The Enchanted AprilJuly 20, 2010
Thanks to Mystrygirl87 for pointing me in the direction of The Enchanted April, by Elizabeth von Arnim. It’s exactly the sort of book I like–or at least it should be. I started out by loving it, and finished by finding it kind of frustrating.
The Enchanted April is the story of four unhappy women who rent an Italian castle together for a month. Lottie Wilkins is shy and nervous and stifled, and knows it. Rose Arbuthnot is stifled too, but doesn’t know it–she’s been using religion as a substitute for happiness, so admitting that she’s unhappy would require admitting that religion isn’t sufficient to make her happy, and obviously that won’t do.
The two of them find the advertisement for the castle — placed by its owner, a Mr. Briggs — together, and advertise in turn for a couple of housemates. They find Mrs. Fisher, an elderly lady who apparently does nothing but reminisce about the days when she knew Ruskin and Tennyson and Carlyle; and Lady Caroline Dester, who spends most of her time being irritated that people won’t leave her alone because she’s so beautiful. Sure, Caroline, that’s a terrible problem. I mean, I get the wanting to be left alone bit. People are frequently irritating. But, on a list of irritating habits (ranked by irritatingness, if that’s a word) complaining about how being stunningly beautiful has ruined your life is going to be pretty high up on the page.
Still, Caroline was the character I ended up liking furthest into the book, maybe because I started liking her later than the others. Lottie and Rose are great at the beginning. Von Arnim gets into their heads in a way that reminded me a little of Eleanor Hallowell Abbott’s The White Linen Nurse. And it’s fun to see Lottie blossom when they first arrive in Italy. It’s just that, from then on, having blossomed is her only character trait. Rose gets a little bit more development. and it’s lovely to read about her wanting to snap at people after trying for so long to be angelic, but then she becomes pretty much a nonentity.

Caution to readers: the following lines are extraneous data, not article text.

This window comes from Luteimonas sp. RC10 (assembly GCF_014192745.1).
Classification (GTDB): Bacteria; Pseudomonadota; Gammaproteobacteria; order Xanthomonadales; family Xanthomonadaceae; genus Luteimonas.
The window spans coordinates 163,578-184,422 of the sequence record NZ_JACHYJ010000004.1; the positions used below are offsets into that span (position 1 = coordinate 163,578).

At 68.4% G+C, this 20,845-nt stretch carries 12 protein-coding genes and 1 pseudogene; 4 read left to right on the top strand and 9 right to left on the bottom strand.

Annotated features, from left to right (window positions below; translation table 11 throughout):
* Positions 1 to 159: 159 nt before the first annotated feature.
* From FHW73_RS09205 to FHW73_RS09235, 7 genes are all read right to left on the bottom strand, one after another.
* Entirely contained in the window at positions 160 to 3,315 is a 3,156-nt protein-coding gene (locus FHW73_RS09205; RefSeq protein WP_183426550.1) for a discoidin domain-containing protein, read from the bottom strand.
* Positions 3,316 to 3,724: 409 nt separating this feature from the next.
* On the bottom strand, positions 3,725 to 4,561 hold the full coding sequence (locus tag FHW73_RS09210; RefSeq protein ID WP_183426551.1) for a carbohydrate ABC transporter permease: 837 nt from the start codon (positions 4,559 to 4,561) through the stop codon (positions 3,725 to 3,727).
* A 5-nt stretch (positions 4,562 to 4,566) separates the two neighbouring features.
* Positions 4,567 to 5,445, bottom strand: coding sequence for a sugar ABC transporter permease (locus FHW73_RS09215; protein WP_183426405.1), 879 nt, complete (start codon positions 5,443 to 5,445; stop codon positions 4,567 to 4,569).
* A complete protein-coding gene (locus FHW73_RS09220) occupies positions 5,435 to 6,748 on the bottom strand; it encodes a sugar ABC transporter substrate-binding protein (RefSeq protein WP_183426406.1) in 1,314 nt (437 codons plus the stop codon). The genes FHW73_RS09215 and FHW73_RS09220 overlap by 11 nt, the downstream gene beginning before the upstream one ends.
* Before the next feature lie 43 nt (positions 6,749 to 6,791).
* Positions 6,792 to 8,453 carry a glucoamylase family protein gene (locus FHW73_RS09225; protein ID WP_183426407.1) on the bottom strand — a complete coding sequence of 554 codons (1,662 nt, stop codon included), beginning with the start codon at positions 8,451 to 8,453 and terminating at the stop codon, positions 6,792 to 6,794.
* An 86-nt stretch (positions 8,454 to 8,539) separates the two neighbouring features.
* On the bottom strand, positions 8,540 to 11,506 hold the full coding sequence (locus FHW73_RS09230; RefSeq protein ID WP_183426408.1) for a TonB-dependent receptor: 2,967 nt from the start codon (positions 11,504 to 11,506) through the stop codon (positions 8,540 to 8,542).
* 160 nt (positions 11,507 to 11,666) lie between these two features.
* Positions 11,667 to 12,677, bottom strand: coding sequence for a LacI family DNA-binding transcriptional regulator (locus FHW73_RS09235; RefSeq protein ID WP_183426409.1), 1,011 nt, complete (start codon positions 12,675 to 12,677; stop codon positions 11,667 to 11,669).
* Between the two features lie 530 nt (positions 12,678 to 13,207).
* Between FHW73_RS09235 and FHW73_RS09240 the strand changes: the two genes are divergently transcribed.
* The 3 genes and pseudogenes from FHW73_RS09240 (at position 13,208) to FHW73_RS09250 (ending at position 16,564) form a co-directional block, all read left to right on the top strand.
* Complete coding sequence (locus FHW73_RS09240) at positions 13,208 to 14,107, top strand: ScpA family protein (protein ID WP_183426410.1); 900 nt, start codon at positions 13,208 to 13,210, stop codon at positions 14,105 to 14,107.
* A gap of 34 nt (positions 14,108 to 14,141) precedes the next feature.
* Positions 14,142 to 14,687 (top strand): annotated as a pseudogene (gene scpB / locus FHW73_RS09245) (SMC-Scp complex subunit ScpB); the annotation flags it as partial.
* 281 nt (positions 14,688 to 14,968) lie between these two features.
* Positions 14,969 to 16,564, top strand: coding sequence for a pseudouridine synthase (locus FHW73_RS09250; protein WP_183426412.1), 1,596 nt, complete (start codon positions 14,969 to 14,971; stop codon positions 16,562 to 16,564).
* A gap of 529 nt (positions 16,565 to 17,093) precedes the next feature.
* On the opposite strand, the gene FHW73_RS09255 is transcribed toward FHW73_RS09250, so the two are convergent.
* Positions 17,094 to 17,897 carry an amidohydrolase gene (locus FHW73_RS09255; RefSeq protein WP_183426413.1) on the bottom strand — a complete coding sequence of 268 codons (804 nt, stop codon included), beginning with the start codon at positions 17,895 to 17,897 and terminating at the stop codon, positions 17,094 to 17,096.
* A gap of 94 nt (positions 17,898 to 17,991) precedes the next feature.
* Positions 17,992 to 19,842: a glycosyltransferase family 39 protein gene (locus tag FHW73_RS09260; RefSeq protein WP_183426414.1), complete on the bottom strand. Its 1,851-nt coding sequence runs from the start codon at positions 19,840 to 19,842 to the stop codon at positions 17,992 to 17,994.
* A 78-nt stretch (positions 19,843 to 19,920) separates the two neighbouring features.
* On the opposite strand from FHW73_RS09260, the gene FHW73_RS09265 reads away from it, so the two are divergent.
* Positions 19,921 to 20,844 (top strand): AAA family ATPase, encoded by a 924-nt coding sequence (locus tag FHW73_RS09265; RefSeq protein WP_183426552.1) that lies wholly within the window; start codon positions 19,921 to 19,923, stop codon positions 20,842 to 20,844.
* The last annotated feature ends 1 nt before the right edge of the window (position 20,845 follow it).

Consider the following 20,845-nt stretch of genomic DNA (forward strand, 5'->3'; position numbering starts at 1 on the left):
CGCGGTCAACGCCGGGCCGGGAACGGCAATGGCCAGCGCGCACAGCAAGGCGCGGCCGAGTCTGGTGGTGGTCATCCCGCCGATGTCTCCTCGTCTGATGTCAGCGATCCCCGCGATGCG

What really bugs me, though, isn’t so much von Arnim’s sloppy characterization as her insistence on bringing romance into a book that shouldn’t need it. Or, not romance so much as men, I guess. I have no objection to men in general, but I really thought this book was going to be about women being self-sufficient. Instead, both Lottie and Rose’s husbands show up and rekindle their relationships with their wives (Lottie’s in a friendly way, Rose’s in a romantic way), Mrs. Fisher finds herself longing for a son, and Caroline, the avowed man-hater, falls in love. It’s that last bit that bothered me the most, because there’s this sense that, because this nice young man has fallen in love with her, she has no choice but to return his feelings. Which, if you think about it, is a bit creepy.
Still, there were a lot of really great bits toward the beginning, and a few towards the end, like the friendship between Caroline and Mr. Arbuthnot, which was adorable. I liked the writing, and I liked the characters when it seemed like von Arnim knew what she was doing with them. It just started out feeling kind of organic, and, in a mild way, feminist, and then a bunch of men were shoehorned in. It felt contrived and it felt unnecessary, and I wouldn’t be so annoyed about it if I didn’t like the book so much to start with.